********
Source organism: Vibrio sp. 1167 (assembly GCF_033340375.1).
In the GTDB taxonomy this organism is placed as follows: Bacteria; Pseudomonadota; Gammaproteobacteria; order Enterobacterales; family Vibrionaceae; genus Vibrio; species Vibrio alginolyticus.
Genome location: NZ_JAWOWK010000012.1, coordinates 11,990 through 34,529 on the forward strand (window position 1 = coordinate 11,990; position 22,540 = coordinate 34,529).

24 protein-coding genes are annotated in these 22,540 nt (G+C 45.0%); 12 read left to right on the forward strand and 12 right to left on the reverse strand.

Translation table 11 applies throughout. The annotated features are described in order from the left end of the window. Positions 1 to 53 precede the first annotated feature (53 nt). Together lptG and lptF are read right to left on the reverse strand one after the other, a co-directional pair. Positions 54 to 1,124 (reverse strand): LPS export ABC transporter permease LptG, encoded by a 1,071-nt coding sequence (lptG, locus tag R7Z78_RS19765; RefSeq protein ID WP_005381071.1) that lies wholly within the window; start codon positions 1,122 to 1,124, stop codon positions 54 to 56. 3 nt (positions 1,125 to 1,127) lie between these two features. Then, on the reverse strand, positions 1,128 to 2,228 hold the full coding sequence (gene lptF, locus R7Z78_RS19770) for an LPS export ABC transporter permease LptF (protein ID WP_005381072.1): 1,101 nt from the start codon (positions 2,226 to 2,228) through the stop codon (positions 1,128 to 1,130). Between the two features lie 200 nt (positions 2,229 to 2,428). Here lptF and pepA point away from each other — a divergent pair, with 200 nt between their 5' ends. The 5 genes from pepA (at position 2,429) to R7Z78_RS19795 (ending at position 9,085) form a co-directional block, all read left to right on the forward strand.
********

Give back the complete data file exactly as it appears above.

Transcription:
Source organism: Vibrio sp. 1167 (assembly GCF_033340375.1).
In the GTDB taxonomy this organism is placed as follows: Bacteria; Pseudomonadota; Gammaproteobacteria; order Enterobacterales; family Vibrionaceae; genus Vibrio; species Vibrio alginolyticus.
Genome location: NZ_JAWOWK010000012.1, coordinates 11,990 through 34,529 on the forward strand (window position 1 = coordinate 11,990; position 22,540 = coordinate 34,529).

24 protein-coding genes are annotated in these 22,540 nt (G+C 45.0%); 12 read left to right on the forward strand and 12 right to left on the reverse strand.

Translation table 11 applies throughout. The annotated features are described in order from the left end of the window. Positions 1 to 53 precede the first annotated feature (53 nt). Together lptG and lptF are read right to left on the reverse strand one after the other, a co-directional pair. Positions 54 to 1,124 (reverse strand): LPS export ABC transporter permease LptG, encoded by a 1,071-nt coding sequence (lptG, locus tag R7Z78_RS19765; RefSeq protein ID WP_005381071.1) that lies wholly within the window; start codon positions 1,122 to 1,124, stop codon positions 54 to 56. 3 nt (positions 1,125 to 1,127) lie between these two features. Then, on the reverse strand, positions 1,128 to 2,228 hold the full coding sequence (gene lptF, locus R7Z78_RS19770) for an LPS export ABC transporter permease LptF (protein ID WP_005381072.1): 1,101 nt from the start codon (positions 2,226 to 2,228) through the stop codon (positions 1,128 to 1,130). Between the two features lie 200 nt (positions 2,229 to 2,428). Here lptF and pepA point away from each other — a divergent pair, with 200 nt between their 5' ends. The 5 genes from pepA (at position 2,429) to R7Z78_RS19795 (ending at position 9,085) form a co-directional block, all read left to right on the forward strand.